My vision for this next series is simply to flesh out the O’Connor family and utilize their drama and … ahem, passion … to illustrate not only how relationships with God can vary within a family (or among people, in general), but also how vital a relationship with God is in the well-being of that family and its true happiness in life.

The themes of The Daughters of Boston and “passion” were themes Revell selected from tons of suggestions I gave them in the titling phase, after the first two books were already written. But for the new series, which I wanted to call The O’Connors of Boston (since two of the stories will be about the O’Connor brothers, Sean and Steven), my publisher doesn’t want any reference to Boston or the O’Connors due to marketing strategies. They feel a new series really has to be presented as a “new” series, even though in my mind it is a continuation of the O’Connor saga, which they had no problem with me writing. That said, I have not come up with a series title or theme yet, but it will probably be something tied to perseverance or hope due to the time era of The Roaring 20s/Great Depression.

I'm just glad you're okay, Julie...I remember that scare near Christmas!

Thank you SO much, Amy, for allowing me this time to connect with you and your readers. Anyone who would like to contact me can do so through my website at www.julielessman.com, either by sending an e-mail via my site or by signing up for my newsletter, in which I feature book giveaways. Finally, I invite your readers to visit The Seekers, a group blog to which I belong that talks about “The road to publication. Writing, contests, publication and everything in between.” You can find it at http://seekerville.blogspot.com/. God bless!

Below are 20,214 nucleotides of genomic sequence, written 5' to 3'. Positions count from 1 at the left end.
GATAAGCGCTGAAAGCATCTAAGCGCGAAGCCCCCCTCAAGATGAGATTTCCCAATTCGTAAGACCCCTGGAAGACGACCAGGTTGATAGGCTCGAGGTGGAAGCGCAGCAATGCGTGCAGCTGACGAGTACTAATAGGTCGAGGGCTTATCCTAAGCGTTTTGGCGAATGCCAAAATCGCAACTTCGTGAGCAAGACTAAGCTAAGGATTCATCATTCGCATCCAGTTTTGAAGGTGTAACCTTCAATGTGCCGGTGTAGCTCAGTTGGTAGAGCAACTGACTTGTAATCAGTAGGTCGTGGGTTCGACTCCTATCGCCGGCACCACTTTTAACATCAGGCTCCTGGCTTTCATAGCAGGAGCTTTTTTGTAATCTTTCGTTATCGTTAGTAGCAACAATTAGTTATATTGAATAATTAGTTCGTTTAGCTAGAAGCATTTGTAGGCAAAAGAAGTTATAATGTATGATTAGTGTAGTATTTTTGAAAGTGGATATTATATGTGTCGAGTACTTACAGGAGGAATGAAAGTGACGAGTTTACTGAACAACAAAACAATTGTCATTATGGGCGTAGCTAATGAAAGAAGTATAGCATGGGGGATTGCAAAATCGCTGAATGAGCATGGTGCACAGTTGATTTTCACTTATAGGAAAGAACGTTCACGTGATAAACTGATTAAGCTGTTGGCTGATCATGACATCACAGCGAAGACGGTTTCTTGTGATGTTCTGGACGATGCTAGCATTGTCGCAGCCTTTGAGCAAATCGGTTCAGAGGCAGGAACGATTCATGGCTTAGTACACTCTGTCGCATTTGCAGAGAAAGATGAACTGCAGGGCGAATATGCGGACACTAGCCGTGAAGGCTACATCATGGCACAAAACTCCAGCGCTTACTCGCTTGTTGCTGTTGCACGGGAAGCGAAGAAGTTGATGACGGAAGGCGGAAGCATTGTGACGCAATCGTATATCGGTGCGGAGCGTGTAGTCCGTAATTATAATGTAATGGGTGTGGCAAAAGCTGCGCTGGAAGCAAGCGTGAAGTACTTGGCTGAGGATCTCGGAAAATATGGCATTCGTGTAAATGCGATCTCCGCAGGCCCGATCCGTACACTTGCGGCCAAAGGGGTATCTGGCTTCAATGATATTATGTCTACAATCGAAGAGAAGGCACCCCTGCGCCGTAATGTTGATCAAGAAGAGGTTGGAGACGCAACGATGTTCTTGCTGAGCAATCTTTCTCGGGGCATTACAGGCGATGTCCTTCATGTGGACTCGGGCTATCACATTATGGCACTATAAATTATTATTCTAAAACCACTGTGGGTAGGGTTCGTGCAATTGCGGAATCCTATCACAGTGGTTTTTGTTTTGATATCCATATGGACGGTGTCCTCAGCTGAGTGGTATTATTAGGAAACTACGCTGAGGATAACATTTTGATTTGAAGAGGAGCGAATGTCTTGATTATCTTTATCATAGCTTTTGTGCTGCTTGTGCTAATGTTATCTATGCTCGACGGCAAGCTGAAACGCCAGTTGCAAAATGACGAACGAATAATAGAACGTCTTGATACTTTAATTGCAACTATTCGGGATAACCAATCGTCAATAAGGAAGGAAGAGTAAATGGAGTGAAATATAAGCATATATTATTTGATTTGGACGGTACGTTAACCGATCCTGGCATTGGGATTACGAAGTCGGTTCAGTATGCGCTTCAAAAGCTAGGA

20 comments:

Meghan said...

Great interview, Amy! I love what Julie has to say. I too love it when couples from previous books show up later in a series. It always ties them together very well. And I do agree that many teens/young women probably have a more romantic image of men in their heads than is out there. I know I did and only a long-term relationship, learning the reality of things, changed that.